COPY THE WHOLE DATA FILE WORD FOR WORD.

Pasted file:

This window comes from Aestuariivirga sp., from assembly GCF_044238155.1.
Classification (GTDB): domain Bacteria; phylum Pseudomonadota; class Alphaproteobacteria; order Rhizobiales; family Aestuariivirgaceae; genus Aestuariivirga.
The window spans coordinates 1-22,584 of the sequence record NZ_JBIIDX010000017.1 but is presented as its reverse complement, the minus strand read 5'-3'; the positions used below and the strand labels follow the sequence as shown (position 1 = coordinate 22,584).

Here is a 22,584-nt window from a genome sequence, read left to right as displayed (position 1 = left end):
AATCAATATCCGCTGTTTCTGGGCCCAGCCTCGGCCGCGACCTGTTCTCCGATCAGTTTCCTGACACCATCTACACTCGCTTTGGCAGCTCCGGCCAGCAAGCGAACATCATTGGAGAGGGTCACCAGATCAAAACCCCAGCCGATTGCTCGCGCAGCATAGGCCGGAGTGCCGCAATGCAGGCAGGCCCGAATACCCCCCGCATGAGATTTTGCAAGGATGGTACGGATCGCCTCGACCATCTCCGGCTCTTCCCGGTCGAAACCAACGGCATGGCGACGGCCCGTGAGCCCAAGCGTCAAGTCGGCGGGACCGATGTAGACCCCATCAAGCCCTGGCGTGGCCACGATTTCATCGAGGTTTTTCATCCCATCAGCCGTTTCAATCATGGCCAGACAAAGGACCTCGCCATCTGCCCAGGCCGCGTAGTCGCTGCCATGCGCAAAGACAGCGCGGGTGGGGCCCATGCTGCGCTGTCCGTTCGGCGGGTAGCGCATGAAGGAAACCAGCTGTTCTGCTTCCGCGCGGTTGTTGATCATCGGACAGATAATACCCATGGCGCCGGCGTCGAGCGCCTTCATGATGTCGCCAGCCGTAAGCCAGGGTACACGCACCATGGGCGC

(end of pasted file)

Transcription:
This window comes from Aestuariivirga sp., from assembly GCF_044238155.1.
Classification (GTDB): domain Bacteria; phylum Pseudomonadota; class Alphaproteobacteria; order Rhizobiales; family Aestuariivirgaceae; genus Aestuariivirga.
The window spans coordinates 1-22,584 of the sequence record NZ_JBIIDX010000017.1 but is presented as its reverse complement, the minus strand read 5'-3'; the positions used below and the strand labels follow the sequence as shown (position 1 = coordinate 22,584).

Here is a 22,584-nt window from a genome sequence, read left to right as displayed (position 1 = left end):
AATCAATATCCGCTGTTTCTGGGCCCAGCCTCGGCCGCGACCTGTTCTCCGATCAGTTTCCTGACACCATCTACACTCGCTTTGGCAGCTCCGGCCAGCAAGCGAACATCATTGGAGAGGGTCACCAGATCAAAACCCCAGCCGATTGCTCGCGCAGCATAGGCCGGAGTGCCGCAATGCAGGCAGGCCCGAATACCCCCCGCATGAGATTTTGCAAGGATGGTACGGATCGCCTCGACCATCTCCGGCTCTTCCCGGTCGAAACCAACGGCATGGCGACGGCCCGTGAGCCCAAGCGTCAAGTCGGCGGGACCGATGTAGACCCCATCAAGCCCTGGCGTGGCCACGATTTCATCGAGGTTTTTCATCCCATCAGCCGTTTCAATCATGGCCAGACAAAGGACCTCGCCATCTGCCCAGGCCGCGTAGTCGCTGCCATGCGCAAAGACAGCGCGGGTGGGGCCCATGCTGCGCTGTCCGTTCGGCGGGTAGCGCATGAAGGAAACCAGCTGTTCTGCTTCCGCGCGGTTGTTGATCATCGGACAGATAATACCCATGGCGCCGGCGTCGAGCGCCTTCATGATGTCGCCAGCCGTAAGCCAGGGTACACGCACCATGGGCGC